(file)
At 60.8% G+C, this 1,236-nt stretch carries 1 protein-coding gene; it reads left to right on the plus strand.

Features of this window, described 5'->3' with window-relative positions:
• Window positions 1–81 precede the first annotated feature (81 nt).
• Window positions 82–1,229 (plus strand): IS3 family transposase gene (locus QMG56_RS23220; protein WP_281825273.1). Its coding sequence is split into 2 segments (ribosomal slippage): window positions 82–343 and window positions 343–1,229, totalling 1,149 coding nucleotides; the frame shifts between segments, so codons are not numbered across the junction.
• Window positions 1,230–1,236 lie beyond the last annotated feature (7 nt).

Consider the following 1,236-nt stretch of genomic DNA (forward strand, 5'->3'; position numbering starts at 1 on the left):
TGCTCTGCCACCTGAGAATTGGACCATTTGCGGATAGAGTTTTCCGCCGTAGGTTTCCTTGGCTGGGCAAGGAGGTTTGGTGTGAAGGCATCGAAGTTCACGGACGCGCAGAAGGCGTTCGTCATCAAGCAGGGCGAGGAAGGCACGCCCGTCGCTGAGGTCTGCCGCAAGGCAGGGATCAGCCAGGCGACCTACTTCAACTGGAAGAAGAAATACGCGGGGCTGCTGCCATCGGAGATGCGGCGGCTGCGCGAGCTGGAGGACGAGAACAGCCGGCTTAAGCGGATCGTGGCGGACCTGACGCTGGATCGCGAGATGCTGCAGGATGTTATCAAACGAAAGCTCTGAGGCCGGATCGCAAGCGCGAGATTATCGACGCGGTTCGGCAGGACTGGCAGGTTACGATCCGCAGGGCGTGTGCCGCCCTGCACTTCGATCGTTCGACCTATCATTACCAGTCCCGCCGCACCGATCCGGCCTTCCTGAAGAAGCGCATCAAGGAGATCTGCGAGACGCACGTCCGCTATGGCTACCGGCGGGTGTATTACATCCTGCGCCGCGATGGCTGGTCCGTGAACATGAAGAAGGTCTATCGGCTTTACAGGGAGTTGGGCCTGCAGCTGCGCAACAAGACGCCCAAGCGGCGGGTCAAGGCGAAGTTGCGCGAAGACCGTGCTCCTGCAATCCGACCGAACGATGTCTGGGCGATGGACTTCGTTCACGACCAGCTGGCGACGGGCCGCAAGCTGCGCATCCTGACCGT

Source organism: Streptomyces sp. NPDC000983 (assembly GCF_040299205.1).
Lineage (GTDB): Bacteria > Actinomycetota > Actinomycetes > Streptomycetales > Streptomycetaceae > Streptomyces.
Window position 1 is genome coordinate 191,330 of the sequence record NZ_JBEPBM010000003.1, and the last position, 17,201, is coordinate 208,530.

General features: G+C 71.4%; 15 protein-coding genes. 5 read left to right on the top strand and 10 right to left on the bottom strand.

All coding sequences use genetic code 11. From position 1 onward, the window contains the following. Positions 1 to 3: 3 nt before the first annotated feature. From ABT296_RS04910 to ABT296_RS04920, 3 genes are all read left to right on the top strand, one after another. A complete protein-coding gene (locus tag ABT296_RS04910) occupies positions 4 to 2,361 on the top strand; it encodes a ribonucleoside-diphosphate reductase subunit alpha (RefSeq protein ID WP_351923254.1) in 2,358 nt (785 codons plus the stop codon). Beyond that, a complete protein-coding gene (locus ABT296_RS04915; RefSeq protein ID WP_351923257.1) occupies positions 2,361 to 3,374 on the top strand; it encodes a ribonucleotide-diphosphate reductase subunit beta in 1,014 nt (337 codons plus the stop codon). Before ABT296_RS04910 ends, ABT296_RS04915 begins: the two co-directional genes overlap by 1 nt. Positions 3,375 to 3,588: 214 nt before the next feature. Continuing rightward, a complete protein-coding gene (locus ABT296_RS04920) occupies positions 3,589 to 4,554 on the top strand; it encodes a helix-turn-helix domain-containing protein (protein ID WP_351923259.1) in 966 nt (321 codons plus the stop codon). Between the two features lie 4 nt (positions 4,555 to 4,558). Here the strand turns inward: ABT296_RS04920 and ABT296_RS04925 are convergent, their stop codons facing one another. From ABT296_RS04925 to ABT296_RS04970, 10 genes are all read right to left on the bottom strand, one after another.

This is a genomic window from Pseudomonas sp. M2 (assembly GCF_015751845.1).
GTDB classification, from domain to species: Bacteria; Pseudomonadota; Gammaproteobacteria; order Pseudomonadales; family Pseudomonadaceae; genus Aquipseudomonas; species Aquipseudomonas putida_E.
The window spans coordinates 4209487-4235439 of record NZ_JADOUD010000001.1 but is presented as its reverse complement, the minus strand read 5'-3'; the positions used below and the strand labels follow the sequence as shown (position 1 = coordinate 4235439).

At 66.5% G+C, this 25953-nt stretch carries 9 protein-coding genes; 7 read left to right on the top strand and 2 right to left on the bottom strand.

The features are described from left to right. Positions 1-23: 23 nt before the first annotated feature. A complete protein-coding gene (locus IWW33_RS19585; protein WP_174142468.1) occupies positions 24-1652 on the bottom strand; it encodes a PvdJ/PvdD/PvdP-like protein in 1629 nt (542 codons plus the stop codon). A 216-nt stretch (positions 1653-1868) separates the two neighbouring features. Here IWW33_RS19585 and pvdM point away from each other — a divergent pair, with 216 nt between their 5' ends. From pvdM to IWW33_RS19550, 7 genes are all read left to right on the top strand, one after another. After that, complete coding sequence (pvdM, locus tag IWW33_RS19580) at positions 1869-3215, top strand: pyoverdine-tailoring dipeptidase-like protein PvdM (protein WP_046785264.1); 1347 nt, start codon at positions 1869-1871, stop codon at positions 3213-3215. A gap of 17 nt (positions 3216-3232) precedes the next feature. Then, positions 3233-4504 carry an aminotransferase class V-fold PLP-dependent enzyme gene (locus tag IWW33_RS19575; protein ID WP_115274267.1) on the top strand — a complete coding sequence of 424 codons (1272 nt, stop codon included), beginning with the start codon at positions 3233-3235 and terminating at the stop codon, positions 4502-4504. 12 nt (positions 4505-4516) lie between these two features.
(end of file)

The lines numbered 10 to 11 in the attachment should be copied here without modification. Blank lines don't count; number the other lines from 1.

Window position 1 is genome coordinate 191,330 of the sequence record NZ_JBEPBM010000003.1, and the last position, 17,201, is coordinate 208,530.

General features: G+C 71.4%; 15 protein-coding genes. 5 read left to right on the top strand and 10 right to left on the bottom strand.